By Elder Larry Wise

   We have heard the expression “I am at my wit’s end” which is used by those who have attempted to solve some pressing problem and have been unsuccessful.  They have tried everything, but none of it has worked and they are “at their wit’s end.”

That expression is found in the scripture in Psalms 107:27 which states, “They reel to and fro, and stagger like a drunken man, and are at their wit’s end.”  The scene depicted is one in which the sovereign God is in command of the stormy wind and accompanying waves which rise up and down under the direction of the mighty wind.  The occupants of the ship in the midst of the storm go up and down with the storm as it is tossed to and fro. They are distressed under this stormy assault and “their soul is melted because of trouble” and are “at their wit’s end.”  It is only when they are at that point that they call upon the Lord. “Then they cry unto the Lord in their trouble, and he bringeth them out of their distresses. He maketh the storm a calm, so that the waves thereof are still.” (Psalm 107:28-29).  They rejoice as the stormy waves cease their raging activity.

Who controls the stormy waves and is able to say “peace be still” and everything be calm? It is the Lord Jesus Himself who stilled the waves as the disciples were tossed about in the midst of the storm.  We sometimes are guilty of trying everything to solve our problems rather than first taking our case to the Lord. Parents have been guilty of trying to discipline their children and the children keep right on repeating the same offense. They are exasperated and are “at their wit’s end.”  Christians have had trouble in the workplace in getting along with their coworkers; they may have tried everything to resolve the conflict but failure has been the result and they are “at their wit’s end.”  These parents and Christians would have been better served had they asked the Lord for strength and guidance at the inception of the problem rather than wait until they are “at their wit’s end.”

The expression “at their wit’s end” literally means to “have wisdom swallowed up.”  We know that God’s wisdom is not swallowed up but is always successful when used under the direction of the Holy Spirit.  It is man’s earthly wisdom that is swallowed up. Paul preached Jesus and Him crucified not with enticing words of man’s wisdom but in demonstration of the Spirit and power.  He spoke the wisdom of God and with the wisdom of God.  Our wisdom will not see us through any storm of life because it comes from within.  The heavenly wisdom is “…peaceable, gentle, and easy to be entreated, full of mercy and good fruits, without partiality, and without hypocrisy.”  (James 3:17).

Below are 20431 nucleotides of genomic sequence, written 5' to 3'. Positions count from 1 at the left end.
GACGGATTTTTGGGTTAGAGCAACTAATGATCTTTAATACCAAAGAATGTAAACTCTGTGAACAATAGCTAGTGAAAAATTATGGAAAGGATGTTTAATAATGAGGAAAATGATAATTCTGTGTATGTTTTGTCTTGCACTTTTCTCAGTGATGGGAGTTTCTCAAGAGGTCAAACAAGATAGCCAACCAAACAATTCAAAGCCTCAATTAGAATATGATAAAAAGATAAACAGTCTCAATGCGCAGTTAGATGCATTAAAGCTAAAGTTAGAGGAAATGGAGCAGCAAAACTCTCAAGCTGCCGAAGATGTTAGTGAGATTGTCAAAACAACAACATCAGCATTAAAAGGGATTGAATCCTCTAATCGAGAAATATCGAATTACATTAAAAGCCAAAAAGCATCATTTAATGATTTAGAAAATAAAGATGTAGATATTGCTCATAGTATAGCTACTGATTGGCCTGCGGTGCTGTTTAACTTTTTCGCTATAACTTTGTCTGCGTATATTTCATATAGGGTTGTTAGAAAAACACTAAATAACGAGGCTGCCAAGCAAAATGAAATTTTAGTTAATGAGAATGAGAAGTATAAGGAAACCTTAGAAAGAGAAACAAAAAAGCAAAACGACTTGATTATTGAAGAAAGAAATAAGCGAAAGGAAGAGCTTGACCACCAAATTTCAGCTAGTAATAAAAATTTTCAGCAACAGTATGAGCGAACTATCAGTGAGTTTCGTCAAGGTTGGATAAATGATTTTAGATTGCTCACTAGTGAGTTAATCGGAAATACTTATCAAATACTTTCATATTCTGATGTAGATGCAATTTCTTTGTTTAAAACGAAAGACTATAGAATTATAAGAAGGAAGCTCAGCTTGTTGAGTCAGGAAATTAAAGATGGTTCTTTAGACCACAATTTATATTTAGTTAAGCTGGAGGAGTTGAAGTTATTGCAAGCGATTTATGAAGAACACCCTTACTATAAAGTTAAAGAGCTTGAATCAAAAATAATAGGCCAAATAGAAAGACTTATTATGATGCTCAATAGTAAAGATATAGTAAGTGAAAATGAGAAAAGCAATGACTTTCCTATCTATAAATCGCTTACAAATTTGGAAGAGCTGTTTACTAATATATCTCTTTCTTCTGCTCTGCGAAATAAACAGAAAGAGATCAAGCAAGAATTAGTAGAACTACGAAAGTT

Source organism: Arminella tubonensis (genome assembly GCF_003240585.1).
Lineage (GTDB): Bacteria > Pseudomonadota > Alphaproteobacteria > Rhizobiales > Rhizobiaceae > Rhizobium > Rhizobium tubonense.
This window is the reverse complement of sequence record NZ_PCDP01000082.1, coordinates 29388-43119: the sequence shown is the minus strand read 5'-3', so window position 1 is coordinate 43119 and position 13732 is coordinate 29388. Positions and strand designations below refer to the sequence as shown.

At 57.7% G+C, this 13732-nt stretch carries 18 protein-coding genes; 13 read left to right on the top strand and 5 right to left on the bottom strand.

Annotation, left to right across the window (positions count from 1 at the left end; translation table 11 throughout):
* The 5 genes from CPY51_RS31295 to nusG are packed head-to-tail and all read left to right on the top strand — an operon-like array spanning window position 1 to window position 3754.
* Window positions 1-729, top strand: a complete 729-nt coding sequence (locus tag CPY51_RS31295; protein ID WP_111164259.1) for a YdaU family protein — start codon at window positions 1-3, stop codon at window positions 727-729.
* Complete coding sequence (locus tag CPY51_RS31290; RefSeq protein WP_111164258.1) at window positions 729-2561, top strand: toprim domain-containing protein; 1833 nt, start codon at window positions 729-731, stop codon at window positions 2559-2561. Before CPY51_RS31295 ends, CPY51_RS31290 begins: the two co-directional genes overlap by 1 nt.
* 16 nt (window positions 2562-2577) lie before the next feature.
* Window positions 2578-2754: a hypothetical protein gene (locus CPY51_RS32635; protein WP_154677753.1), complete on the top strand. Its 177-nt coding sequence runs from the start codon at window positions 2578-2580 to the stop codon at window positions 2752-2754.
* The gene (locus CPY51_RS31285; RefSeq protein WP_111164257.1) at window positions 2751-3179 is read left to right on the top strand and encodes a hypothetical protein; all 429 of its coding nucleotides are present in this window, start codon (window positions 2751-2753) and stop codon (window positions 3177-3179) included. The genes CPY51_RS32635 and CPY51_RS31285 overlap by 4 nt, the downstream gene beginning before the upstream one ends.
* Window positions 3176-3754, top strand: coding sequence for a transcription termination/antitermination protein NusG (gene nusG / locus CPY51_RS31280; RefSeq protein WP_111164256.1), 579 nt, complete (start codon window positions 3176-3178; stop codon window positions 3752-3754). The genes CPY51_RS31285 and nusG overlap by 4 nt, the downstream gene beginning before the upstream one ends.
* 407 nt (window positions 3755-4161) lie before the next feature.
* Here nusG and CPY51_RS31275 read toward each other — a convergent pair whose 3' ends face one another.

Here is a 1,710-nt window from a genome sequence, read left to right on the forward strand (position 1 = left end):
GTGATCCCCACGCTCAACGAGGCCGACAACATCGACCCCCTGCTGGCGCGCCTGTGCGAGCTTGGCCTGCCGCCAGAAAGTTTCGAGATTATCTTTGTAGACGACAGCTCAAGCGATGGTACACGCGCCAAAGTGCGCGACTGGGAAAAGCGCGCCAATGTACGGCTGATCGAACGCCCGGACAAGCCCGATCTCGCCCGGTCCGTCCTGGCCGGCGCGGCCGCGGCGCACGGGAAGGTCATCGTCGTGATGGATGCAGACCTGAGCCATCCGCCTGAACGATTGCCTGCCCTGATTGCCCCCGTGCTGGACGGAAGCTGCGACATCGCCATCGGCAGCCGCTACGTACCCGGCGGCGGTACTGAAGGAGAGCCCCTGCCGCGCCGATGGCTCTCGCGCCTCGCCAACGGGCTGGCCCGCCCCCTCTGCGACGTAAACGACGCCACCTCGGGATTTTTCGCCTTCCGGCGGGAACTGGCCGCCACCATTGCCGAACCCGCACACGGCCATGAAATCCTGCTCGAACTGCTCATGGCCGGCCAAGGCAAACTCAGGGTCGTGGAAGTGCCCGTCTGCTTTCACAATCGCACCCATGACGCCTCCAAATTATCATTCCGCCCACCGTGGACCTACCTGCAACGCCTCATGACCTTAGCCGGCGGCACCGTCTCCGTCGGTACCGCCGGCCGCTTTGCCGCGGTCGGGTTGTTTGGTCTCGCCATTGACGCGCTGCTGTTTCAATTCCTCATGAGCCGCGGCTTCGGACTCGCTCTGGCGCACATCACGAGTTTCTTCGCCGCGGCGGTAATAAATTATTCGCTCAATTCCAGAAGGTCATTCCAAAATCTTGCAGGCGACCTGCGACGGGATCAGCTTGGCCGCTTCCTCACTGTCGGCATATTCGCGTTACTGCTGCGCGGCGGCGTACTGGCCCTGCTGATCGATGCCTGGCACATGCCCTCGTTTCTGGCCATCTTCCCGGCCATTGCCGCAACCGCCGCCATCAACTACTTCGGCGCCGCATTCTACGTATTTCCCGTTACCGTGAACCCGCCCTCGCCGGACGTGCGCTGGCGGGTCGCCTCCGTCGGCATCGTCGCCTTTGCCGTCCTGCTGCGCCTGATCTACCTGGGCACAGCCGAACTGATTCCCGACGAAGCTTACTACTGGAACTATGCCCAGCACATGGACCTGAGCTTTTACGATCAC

We sometimes forget to look to the One who controls the wind when the storm ensues in our life. The ship’s captain and crew may have navigated through many storms before using the wisdom and skill they possessed.  However, this storm is unique, and all their wisdom and skill in steering the ship is useless in this calamity.  Their help must come from a higher source than themselves. Psalms 121:1-2 tells us, “I will lift up mine eyes unto the hills, from whence cometh my help.  My help cometh from the Lord, which made heaven and earth.”  When we “reel to and fro” in the midst of the storm, we just “dance around in a circle” and never get anywhere; we meet ourselves coming back. We reel to and fro because we aren’t looking up.  We stagger (waver, wander about) like a drunken man.  A drunken man doesn’t know which way to go and can wander into the ditch.

Do we believe that the Lord will get us through the storm?  If we don’t, then we reside in unbelief.  It would be much better to be like Abraham who the scripture describes in Rom. 4:20-21, “He staggered not at the promise of God through unbelief but was strong in faith, giving glory to God; And being fully persuaded that, what he had promised, He was able to perform.”  God has promised us safe passage through the storm but not necessarily smooth sailing.  The promise is still secure; however, that declares, “When thou passest through the waters, I will be with thee; and through the rivers, they shall not overflow thee: when thou walkest through the fire, thou shalt not be burned; neither shall the flame kindle upon thee.”  (Isa. 43:2).

Are you at your wit’s end? We should never wait until we are “at our wit’s end” to begin to call upon the Lord.  The truth is that if we practiced what the scriptures teach, we would “never” arrive at the point of being at our wit’s end.  Thanks be to God, however, that the God of mercy has eyes that are still over the righteous and His ears are open unto their cries.  May we all take comfort with the Psalmist who informs us, “Many are the afflictions of the righteous: but the LORD delivereth him out of them all.”  (Psalm 34:19)